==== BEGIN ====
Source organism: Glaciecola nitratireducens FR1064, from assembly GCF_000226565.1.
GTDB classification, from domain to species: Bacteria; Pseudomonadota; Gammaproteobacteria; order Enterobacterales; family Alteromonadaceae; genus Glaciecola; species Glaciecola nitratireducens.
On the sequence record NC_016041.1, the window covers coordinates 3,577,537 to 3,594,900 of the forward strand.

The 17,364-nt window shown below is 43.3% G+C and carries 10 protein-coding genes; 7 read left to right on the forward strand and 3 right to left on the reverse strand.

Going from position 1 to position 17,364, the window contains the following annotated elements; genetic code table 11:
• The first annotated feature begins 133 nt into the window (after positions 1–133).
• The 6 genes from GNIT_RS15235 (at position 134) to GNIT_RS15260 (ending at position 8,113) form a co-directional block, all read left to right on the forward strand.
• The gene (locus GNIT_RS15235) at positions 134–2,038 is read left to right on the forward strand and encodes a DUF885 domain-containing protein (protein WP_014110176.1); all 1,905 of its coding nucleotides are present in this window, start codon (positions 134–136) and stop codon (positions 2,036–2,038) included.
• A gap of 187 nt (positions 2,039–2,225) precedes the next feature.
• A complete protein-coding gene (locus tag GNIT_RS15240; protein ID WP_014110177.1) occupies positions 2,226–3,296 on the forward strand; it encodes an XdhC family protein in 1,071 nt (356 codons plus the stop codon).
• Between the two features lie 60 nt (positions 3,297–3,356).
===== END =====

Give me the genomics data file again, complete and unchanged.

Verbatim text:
Source organism: Glaciecola nitratireducens FR1064, from assembly GCF_000226565.1.
GTDB classification, from domain to species: Bacteria; Pseudomonadota; Gammaproteobacteria; order Enterobacterales; family Alteromonadaceae; genus Glaciecola; species Glaciecola nitratireducens.
On the sequence record NC_016041.1, the window covers coordinates 3,577,537 to 3,594,900 of the forward strand.

The 17,364-nt window shown below is 43.3% G+C and carries 10 protein-coding genes; 7 read left to right on the forward strand and 3 right to left on the reverse strand.

Going from position 1 to position 17,364, the window contains the following annotated elements; genetic code table 11:
• The first annotated feature begins 133 nt into the window (after positions 1–133).
• The 6 genes from GNIT_RS15235 (at position 134) to GNIT_RS15260 (ending at position 8,113) form a co-directional block, all read left to right on the forward strand.
• The gene (locus GNIT_RS15235) at positions 134–2,038 is read left to right on the forward strand and encodes a DUF885 domain-containing protein (protein WP_014110176.1); all 1,905 of its coding nucleotides are present in this window, start codon (positions 134–136) and stop codon (positions 2,036–2,038) included.
• A gap of 187 nt (positions 2,039–2,225) precedes the next feature.
• A complete protein-coding gene (locus tag GNIT_RS15240; protein ID WP_014110177.1) occupies positions 2,226–3,296 on the forward strand; it encodes an XdhC family protein in 1,071 nt (356 codons plus the stop codon).
• Between the two features lie 60 nt (positions 3,297–3,356).